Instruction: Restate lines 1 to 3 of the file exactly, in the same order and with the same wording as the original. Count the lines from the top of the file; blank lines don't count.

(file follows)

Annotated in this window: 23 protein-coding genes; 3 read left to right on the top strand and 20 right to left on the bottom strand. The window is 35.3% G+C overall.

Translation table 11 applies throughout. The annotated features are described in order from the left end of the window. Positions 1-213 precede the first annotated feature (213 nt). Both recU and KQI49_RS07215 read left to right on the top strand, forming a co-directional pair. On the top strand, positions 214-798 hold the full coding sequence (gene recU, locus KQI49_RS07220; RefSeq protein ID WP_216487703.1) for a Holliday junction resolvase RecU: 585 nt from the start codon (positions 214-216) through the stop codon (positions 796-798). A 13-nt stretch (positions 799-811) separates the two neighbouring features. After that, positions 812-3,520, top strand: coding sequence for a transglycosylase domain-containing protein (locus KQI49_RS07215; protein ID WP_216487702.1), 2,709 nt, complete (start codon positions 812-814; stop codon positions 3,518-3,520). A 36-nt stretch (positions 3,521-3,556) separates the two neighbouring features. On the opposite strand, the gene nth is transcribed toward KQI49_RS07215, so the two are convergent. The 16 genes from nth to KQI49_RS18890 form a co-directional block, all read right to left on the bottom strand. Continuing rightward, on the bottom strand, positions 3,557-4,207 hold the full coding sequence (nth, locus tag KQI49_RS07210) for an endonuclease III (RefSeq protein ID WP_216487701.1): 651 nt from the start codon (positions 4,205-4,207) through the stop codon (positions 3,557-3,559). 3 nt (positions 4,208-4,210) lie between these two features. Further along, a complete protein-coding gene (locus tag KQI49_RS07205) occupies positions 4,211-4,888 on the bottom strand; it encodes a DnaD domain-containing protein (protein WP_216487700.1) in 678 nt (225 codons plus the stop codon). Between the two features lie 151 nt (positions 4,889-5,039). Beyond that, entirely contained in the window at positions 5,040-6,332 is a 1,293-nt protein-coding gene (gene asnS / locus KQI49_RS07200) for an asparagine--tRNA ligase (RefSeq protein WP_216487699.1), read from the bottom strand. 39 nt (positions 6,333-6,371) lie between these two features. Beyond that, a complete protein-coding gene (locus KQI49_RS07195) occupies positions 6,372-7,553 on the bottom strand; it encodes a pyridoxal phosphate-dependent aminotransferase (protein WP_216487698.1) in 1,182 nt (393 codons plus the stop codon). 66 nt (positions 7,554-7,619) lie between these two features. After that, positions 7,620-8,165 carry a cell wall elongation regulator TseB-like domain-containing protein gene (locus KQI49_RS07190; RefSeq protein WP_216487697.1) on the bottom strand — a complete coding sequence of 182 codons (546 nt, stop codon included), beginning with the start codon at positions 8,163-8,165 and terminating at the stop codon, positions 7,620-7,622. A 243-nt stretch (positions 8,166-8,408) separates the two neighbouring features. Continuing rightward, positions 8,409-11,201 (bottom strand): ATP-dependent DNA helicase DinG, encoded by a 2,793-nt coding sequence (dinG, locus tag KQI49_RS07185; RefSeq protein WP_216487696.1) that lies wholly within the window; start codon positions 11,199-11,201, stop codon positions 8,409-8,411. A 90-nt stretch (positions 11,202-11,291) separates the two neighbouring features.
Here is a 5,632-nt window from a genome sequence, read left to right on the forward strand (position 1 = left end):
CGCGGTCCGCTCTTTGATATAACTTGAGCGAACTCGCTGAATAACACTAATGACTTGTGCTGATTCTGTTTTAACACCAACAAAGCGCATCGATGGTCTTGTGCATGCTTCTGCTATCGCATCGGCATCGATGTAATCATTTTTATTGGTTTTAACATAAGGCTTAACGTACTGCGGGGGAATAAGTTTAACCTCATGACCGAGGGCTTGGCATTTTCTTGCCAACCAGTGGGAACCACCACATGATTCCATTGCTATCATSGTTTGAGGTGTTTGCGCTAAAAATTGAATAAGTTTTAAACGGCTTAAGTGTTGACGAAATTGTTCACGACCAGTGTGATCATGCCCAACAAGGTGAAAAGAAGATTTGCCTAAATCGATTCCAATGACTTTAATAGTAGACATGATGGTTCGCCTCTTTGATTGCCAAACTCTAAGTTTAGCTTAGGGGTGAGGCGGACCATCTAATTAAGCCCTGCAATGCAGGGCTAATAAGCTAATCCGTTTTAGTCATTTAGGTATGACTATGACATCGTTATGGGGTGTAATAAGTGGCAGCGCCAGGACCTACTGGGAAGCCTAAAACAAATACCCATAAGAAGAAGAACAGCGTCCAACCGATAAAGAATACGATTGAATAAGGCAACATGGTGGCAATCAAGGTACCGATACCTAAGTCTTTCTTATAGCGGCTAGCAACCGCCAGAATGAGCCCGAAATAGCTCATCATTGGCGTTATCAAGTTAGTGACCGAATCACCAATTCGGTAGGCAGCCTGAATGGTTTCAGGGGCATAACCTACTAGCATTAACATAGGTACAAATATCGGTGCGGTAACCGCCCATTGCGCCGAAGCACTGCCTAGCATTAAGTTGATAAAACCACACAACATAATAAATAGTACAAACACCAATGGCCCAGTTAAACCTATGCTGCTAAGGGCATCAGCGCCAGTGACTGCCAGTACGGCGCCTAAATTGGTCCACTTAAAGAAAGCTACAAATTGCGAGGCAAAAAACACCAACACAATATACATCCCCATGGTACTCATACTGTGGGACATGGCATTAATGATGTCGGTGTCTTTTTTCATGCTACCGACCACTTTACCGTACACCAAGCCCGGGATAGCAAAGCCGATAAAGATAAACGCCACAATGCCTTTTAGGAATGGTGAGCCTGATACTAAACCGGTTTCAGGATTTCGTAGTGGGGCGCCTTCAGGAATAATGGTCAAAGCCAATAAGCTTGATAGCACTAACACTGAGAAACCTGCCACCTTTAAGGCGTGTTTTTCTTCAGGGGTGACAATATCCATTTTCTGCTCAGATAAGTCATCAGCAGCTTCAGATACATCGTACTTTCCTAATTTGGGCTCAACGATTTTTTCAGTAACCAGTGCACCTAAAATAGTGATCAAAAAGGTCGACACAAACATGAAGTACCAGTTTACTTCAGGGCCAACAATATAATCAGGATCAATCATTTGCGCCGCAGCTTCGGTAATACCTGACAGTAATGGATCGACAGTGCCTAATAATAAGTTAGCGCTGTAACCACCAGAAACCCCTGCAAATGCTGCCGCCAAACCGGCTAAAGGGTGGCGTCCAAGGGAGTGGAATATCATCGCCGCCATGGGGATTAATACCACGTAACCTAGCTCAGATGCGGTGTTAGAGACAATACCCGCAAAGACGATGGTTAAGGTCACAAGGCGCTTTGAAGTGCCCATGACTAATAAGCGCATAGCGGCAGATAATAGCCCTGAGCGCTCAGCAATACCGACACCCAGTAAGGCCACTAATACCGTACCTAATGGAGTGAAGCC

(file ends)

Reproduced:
Annotated in this window: 23 protein-coding genes; 3 read left to right on the top strand and 20 right to left on the bottom strand. The window is 35.3% G+C overall.

Translation table 11 applies throughout. The annotated features are described in order from the left end of the window. Positions 1-213 precede the first annotated feature (213 nt). Both recU and KQI49_RS07215 read left to right on the top strand, forming a co-directional pair. On the top strand, positions 214-798 hold the full coding sequence (gene recU, locus KQI49_RS07220; RefSeq protein ID WP_216487703.1) for a Holliday junction resolvase RecU: 585 nt from the start codon (positions 214-216) through the stop codon (positions 796-798). A 13-nt stretch (positions 799-811) separates the two neighbouring features. After that, positions 812-3,520, top strand: coding sequence for a transglycosylase domain-containing protein (locus KQI49_RS07215; protein ID WP_216487702.1), 2,709 nt, complete (start codon positions 812-814; stop codon positions 3,518-3,520). A 36-nt stretch (positions 3,521-3,556) separates the two neighbouring features. On the opposite strand, the gene nth is transcribed toward KQI49_RS07215, so the two are convergent. The 16 genes from nth to KQI49_RS18890 form a co-directional block, all read right to left on the bottom strand. Continuing rightward, on the bottom strand, positions 3,557-4,207 hold the full coding sequence (nth, locus tag KQI49_RS07210) for an endonuclease III (RefSeq protein ID WP_216487701.1): 651 nt from the start codon (positions 4,205-4,207) through the stop codon (positions 3,557-3,559). 3 nt (positions 4,208-4,210) lie between these two features. Further along, a complete protein-coding gene (locus tag KQI49_RS07205) occupies positions 4,211-4,888 on the bottom strand; it encodes a DnaD domain-containing protein (protein WP_216487700.1) in 678 nt (225 codons plus the stop codon). Between the two features lie 151 nt (positions 4,889-5,039). Beyond that, entirely contained in the window at positions 5,040-6,332 is a 1,293-nt protein-coding gene (gene asnS / locus KQI49_RS07200) for an asparagine--tRNA ligase (RefSeq protein WP_216487699.1), read from the bottom strand. 39 nt (positions 6,333-6,371) lie between these two features. Beyond that, a complete protein-coding gene (locus KQI49_RS07195) occupies positions 6,372-7,553 on the bottom strand; it encodes a pyridoxal phosphate-dependent aminotransferase (protein WP_216487698.1) in 1,182 nt (393 codons plus the stop codon). 66 nt (positions 7,554-7,619) lie between these two features. After that, positions 7,620-8,165 carry a cell wall elongation regulator TseB-like domain-containing protein gene (locus KQI49_RS07190; RefSeq protein WP_216487697.1) on the bottom strand — a complete coding sequence of 182 codons (546 nt, stop codon included), beginning with the start codon at positions 8,163-8,165 and terminating at the stop codon, positions 7,620-7,622. A 243-nt stretch (positions 8,166-8,408) separates the two neighbouring features. Continuing rightward, positions 8,409-11,201 (bottom strand): ATP-dependent DNA helicase DinG, encoded by a 2,793-nt coding sequence (dinG, locus tag KQI49_RS07185; RefSeq protein WP_216487696.1) that lies wholly within the window; start codon positions 11,199-11,201, stop codon positions 8,409-8,411. A 90-nt stretch (positions 11,202-11,291) separates the two neighbouring features.
Here is a 5,632-nt window from a genome sequence, read left to right on the forward strand (position 1 = left end):